This is made easier, on the other hand, by the fact that the whole in question is 98% apple, and that you have to squint enormously hard to even imagine where all the other notes might be.

Here’s the thing. If you like inexpensive fruity juicy body sprays, there’s nothing wrong with that. Bath and Body Works still exists, as does your local drugstore. You could get a dozen different fruity body sprays for the price of one bottle of Eden.

I mean, I see the appeal. It really is a brilliant gimmick: capitalize on the idea of inexpensive fruity body sprays that millennials are nostalgic for by making a version that’s ten times as expensive and telling them this one is sophisticated and grown-up. Truthfully, the vibe here is just as cute and youthful, bubbly and giggly as any other loud sweet fruity scent.

Eden succeeds in channeling that junior high school “Bath and Body Works body spray and shampoo kit that you got for Christmas from your Aunt Cheryl” vibe, but fails to convince me it’s in any way worth the price. Sure, the composition here feels a touch more polished and well-rounded than your average cheap apple scent, but I can’t help but feel that the subtleties of such artistry fall low on the priority list of someone that just wants to wear a bubbly happy fruity scent.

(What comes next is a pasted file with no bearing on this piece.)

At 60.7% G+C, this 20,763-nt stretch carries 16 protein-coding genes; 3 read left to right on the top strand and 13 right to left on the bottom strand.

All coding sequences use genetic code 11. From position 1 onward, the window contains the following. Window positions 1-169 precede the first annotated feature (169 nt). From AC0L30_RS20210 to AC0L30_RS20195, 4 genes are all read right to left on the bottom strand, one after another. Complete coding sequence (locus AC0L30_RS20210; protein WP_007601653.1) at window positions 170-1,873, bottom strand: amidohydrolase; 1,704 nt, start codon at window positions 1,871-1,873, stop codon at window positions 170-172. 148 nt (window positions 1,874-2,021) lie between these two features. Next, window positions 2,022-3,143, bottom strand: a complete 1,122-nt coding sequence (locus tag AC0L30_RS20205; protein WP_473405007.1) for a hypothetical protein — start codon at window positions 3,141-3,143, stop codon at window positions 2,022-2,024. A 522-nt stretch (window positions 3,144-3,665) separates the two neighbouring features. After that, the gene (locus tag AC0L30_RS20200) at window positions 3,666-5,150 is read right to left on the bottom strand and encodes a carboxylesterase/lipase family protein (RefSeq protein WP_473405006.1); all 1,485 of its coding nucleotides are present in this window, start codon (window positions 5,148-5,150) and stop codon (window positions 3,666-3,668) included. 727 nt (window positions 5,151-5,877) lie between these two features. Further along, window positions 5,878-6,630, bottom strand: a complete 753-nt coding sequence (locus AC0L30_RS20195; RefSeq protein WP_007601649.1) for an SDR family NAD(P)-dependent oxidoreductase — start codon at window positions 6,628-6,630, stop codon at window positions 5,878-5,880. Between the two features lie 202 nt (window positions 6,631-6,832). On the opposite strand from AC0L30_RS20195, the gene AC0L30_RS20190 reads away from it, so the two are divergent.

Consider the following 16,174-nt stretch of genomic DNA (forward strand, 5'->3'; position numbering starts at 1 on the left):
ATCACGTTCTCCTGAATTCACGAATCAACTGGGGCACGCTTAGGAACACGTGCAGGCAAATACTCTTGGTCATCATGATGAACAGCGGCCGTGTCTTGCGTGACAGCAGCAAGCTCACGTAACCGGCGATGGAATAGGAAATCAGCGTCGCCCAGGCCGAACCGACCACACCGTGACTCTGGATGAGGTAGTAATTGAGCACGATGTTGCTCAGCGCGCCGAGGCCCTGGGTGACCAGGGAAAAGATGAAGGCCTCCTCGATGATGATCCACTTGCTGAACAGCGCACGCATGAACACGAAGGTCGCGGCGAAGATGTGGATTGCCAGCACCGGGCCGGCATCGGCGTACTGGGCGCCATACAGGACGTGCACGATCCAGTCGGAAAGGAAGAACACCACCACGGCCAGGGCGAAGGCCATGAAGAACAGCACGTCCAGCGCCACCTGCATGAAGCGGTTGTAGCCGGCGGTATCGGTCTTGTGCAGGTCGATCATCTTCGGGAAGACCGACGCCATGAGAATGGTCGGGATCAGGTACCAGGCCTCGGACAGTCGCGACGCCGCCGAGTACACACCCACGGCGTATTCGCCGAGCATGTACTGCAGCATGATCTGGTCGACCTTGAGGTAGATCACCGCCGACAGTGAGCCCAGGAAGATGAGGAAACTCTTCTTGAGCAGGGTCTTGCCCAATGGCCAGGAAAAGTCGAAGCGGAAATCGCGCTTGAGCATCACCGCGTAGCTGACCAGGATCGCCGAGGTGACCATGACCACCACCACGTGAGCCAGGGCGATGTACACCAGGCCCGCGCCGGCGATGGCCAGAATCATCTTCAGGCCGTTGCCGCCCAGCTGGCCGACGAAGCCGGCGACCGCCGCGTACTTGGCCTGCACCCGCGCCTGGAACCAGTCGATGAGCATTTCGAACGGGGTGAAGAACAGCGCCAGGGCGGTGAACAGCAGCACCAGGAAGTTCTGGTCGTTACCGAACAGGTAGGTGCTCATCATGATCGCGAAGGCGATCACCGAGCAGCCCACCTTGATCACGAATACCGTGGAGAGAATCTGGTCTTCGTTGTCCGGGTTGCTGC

A pile of bright red strawberries with green tops.

Do you really think the Bath and Body Works fiend this fragrance is targeted at will be enthralled by the balance, the numerous notes of the composition, the faintest hint of oakmoss? No. They want something fruity-fresh to wear, and this fits the bill just as well as any number of cheaper options do.

Really, what the price gets you here isn’t an additional mark of sophistication or a much larger quantity of realistic juicy freshness: it’s relief from your shame. Much like Guerlain’s L’Homme Ideal’s packaging of traditionally feminine sweet amber notes in a mess of manly marketing and aftershave-y aromatics to try to convince the self-conscious bro it’s okay to smell like almonds, Kayali uses its status as a respectable, pricey Veblen good to convince the self-conscious millennial woman she has taste and it’s okay to love the same fresh apple scents she loved in middle school.

Of course it’s okay for you to love the same simple fresh fruity scents you’ve loved since you were a kid, just like it’s okay for a man to like smelling like tonka bean and almond. In both cases, though, the marketing really makes it apparent how much these sorts of gimmicks play on consumers’ shame. Secretly want to wear a sweet gourmand scent but feel like it might make you effeminate? Let me hold your hand and reassure you this is what the ideal man wears! Secretly want to indulge in your love of fresh apple body spray but scared of coming off as immature and cheap? Here’s an expensive version in a pretty grown-up bottle!